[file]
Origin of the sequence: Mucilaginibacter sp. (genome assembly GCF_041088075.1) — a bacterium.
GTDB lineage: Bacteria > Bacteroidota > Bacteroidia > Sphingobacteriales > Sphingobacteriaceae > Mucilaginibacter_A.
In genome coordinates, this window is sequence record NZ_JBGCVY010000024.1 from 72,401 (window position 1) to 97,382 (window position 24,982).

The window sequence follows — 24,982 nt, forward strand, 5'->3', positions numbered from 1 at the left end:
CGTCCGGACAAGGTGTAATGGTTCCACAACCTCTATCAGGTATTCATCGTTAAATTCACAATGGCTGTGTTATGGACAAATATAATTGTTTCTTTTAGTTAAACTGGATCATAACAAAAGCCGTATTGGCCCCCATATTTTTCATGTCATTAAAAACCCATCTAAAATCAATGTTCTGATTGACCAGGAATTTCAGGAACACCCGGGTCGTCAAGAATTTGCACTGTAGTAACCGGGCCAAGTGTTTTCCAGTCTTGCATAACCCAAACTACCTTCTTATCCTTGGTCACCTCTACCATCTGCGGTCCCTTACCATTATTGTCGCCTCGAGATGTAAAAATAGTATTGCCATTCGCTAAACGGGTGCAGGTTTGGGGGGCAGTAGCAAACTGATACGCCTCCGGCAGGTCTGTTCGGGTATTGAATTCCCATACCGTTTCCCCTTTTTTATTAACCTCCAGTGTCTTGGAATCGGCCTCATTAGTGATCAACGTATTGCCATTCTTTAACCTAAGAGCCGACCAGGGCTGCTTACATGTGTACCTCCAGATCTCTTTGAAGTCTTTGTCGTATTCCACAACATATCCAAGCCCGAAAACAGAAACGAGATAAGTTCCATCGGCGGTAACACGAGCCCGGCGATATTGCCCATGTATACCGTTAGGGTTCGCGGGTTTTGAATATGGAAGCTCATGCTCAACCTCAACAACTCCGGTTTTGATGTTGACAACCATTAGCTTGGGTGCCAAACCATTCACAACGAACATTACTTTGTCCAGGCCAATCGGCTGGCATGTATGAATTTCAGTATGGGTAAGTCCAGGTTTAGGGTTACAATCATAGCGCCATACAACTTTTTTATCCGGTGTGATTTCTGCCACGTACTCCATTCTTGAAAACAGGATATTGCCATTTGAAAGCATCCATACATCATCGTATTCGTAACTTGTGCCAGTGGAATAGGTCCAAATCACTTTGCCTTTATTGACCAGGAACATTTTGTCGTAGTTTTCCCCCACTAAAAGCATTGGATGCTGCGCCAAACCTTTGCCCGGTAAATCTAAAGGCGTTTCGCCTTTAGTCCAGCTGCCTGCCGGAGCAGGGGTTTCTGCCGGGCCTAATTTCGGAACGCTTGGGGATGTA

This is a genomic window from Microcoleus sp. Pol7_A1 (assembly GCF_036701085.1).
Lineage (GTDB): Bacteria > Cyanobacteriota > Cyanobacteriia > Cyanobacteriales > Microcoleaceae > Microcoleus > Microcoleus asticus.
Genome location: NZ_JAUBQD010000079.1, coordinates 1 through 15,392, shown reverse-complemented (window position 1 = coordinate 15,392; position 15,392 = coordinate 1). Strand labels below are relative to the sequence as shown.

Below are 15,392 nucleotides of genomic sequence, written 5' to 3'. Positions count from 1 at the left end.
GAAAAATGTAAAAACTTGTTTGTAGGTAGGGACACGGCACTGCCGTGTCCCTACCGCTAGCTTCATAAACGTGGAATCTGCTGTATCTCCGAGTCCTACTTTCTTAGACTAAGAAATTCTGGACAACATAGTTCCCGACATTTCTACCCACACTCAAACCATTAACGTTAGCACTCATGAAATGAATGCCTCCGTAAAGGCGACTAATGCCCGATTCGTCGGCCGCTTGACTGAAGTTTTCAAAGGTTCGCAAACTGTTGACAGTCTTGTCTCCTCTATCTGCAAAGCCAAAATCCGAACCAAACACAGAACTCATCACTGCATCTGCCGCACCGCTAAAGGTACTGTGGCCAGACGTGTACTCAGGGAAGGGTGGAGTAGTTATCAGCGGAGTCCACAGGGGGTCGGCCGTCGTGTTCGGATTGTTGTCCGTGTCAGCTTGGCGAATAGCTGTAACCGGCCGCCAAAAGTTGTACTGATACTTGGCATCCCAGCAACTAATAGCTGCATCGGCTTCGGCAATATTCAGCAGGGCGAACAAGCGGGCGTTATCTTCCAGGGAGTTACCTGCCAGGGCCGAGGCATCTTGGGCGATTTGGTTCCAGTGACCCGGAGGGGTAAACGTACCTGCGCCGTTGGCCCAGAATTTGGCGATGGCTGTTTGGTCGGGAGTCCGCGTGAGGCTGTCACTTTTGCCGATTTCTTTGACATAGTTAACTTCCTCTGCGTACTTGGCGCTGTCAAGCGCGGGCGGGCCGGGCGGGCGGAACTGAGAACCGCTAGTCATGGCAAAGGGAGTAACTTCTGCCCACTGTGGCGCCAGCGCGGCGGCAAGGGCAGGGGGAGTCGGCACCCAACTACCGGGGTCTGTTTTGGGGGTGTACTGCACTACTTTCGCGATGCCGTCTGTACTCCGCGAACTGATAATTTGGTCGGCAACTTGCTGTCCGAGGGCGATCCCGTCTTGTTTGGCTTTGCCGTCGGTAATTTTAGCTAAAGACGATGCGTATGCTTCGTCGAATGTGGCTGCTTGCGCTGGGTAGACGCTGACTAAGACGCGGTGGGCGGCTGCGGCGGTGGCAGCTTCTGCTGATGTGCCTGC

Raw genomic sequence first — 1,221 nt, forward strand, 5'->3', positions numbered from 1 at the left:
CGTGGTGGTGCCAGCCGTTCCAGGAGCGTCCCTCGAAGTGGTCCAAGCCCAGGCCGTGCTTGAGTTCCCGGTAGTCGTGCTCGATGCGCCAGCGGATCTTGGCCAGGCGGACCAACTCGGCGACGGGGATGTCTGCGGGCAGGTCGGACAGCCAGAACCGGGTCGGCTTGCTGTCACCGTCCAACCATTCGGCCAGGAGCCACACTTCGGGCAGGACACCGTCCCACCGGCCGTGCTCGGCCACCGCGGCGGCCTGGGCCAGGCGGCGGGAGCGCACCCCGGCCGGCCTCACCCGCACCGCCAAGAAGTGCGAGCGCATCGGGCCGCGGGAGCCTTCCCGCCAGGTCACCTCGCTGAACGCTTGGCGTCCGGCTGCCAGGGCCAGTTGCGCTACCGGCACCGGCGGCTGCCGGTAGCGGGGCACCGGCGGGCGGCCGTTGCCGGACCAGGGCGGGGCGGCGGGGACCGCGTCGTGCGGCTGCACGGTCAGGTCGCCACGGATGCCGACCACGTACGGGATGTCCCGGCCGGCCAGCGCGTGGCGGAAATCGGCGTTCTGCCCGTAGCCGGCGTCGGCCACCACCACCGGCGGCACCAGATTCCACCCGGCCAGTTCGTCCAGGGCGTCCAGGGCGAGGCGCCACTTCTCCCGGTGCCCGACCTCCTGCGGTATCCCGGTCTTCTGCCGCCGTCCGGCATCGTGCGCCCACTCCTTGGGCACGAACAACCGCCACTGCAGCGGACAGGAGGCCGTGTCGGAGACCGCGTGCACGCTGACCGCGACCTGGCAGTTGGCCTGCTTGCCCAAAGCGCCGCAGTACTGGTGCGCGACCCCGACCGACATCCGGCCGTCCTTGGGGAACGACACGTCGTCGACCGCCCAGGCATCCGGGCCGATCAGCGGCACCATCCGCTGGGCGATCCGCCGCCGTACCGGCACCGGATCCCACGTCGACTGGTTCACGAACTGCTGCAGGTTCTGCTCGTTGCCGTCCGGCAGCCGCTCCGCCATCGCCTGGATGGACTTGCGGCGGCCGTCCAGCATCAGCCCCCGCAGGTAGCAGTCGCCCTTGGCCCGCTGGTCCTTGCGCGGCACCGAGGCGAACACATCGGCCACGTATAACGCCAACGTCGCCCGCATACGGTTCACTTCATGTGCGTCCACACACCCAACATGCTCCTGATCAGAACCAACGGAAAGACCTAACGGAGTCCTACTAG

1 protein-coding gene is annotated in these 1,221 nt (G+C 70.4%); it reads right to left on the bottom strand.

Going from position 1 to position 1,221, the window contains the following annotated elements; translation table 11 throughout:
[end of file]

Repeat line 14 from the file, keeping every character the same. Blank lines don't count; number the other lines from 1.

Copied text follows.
Going from position 1 to position 1,221, the window contains the following annotated elements; translation table 11 throughout: